Small Business Stars: Anna Bance of Girl Meets Dress
Q Can you tell us the story of how you came up with the idea of Girl Meets Dress? When my co-founder Xavier and I looked into the market we saw that no one was doing it. We were the first company to rent luxury fashion online and it is wonderful that Girl Meets Dress is now pioneering the way for rental as a new and exciting ecommerce category of its own. A Online luxury fashion rental. We have over 4, dresses from over international designer brands. Our customer service team is currently the largest section.
10 minutes with: Anna Bance, co-founder of Girl Meets Dress
Here is a list of the 10 most exciting ones. Chic by Choice. Womens clothing - Rental service. It is currently accessible to 15 European markets, including the major fashion centers of the UK, France, Italy and Germany, and offers a selection of more than 40 designers. Renters can hire dresses 48 hours in advance. All dresses are returned using prepaid UPS envelopes. ChicByChoice handles all the dry cleaning and maintenance activities. Company Overview.
She has a degree from the London College of Fashion. AB: The GMD story began in when I was working as UK PR Manager for French Luxury brand Hermes — and like my previous roles in the fashion industry, it involved lending the collection of dresses and accessories out on a daily basis to fashion magazines, shoots, celebrities and journalists? When we looked into the market we saw that no one was doing it. We were the first company to rent luxury fashion online and it is wonderful that Girl Meets Dress is now pioneering the way for rental as a new and exciting ecommerce category of its own. Luckily I already knew my Co-Founder and we were able to get going there and then.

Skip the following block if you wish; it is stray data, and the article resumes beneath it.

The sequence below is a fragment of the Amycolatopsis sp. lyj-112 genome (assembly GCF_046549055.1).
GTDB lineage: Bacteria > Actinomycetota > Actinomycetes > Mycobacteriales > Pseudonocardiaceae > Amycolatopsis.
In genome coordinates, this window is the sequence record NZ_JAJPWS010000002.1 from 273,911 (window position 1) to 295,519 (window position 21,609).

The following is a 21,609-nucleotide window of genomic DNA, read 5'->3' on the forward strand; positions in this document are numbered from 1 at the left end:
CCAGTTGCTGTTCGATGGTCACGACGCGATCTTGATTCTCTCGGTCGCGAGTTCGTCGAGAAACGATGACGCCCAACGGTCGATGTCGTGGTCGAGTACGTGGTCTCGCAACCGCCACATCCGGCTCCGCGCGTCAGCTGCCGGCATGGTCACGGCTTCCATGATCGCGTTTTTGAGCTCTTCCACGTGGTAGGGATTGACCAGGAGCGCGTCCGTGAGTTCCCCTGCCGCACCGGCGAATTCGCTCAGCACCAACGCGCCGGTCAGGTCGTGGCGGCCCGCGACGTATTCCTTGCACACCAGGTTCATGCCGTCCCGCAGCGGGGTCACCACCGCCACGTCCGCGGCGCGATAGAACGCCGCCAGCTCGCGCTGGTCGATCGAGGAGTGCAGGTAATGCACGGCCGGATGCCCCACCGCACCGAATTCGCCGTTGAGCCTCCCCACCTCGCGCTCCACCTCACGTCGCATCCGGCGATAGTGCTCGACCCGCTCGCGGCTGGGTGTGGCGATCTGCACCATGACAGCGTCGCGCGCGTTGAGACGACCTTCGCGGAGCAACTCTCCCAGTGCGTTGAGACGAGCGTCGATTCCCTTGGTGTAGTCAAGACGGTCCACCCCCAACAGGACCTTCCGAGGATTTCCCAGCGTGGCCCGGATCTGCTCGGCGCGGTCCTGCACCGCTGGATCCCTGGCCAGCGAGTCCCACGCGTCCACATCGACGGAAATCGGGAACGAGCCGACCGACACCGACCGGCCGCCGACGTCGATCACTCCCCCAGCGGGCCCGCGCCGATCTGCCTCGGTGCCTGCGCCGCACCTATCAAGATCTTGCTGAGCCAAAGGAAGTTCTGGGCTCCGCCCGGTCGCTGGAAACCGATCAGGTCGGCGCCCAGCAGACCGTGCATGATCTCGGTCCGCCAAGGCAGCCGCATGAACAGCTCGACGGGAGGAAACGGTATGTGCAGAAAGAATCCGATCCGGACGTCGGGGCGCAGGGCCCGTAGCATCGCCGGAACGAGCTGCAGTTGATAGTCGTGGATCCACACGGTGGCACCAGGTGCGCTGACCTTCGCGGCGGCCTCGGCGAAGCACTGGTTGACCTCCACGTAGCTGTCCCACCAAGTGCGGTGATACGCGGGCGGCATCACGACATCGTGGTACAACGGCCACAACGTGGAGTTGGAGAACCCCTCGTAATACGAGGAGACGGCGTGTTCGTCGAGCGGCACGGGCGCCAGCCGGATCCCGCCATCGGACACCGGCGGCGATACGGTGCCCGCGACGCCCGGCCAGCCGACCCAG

The 14 coolest fashion startups in London
Girl Meets Dress founder Anna Bance was among the first speakers, insisting on the importance of being an adaptive retailer. Indeed, the term adaptive is almost one of those buzzwords that get thrown around in business without ever really meaning much, however, Bance has truly demonstrated the essence of being adaptive with Girl Meets Dress. Offline hire of dresses had been in operation since the s, she said, but there was no online offering with a next-day delivery. Customers were not realising that we were hire.
In conversation wtih: Anna Bance, founder of Girl Meets Dress
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Etailer Girl Meets Dress is to ramp up its marketing and editorial after receiving investment from venture capital fund Global Founders Capital. This is the first round of financing for Girl Meets Dress. The etailer plans to expand its marketing efforts and editorial elements on the website and plans to recruit new talent. Girl Meets Dress has pioneered a new and now growing exciting category in ecommerce and this partnership will help us to achieve our vision for the business.
Etailer Girl Meets Dress receives venture capital funding
Ahead of the Activate London Summit , Anna Bance, co-founder of Girl Meets Dress, spoke to us about how the online fashion rental service is riding the wave of collaborative consumption as people increasingly value experience and time over ownership. Girl Meets Dress is a disruptive e-commerce business with a mission to democratise luxury — believing that everybody deserves a Cinderella experience. We provide millions of women with the ability to rent designer dresses and accessories for a fraction of the retail price. The Girl Meets Dress story began in when I was working as UK PR manager for French luxury brand Hermes — and like my previous roles in the fashion industry, it involved lending the collection of dresses and accessories out on a daily basis to fashion magazines, shoots, celebrities and journalists. I thought to myself "wouldn't it be amazing if we could all borrow dresses for just one event, and wear a different designer for every event in our calendar? How do you explain the popularity of the sharing economy? Consumers are no longer confined to owning goods and services.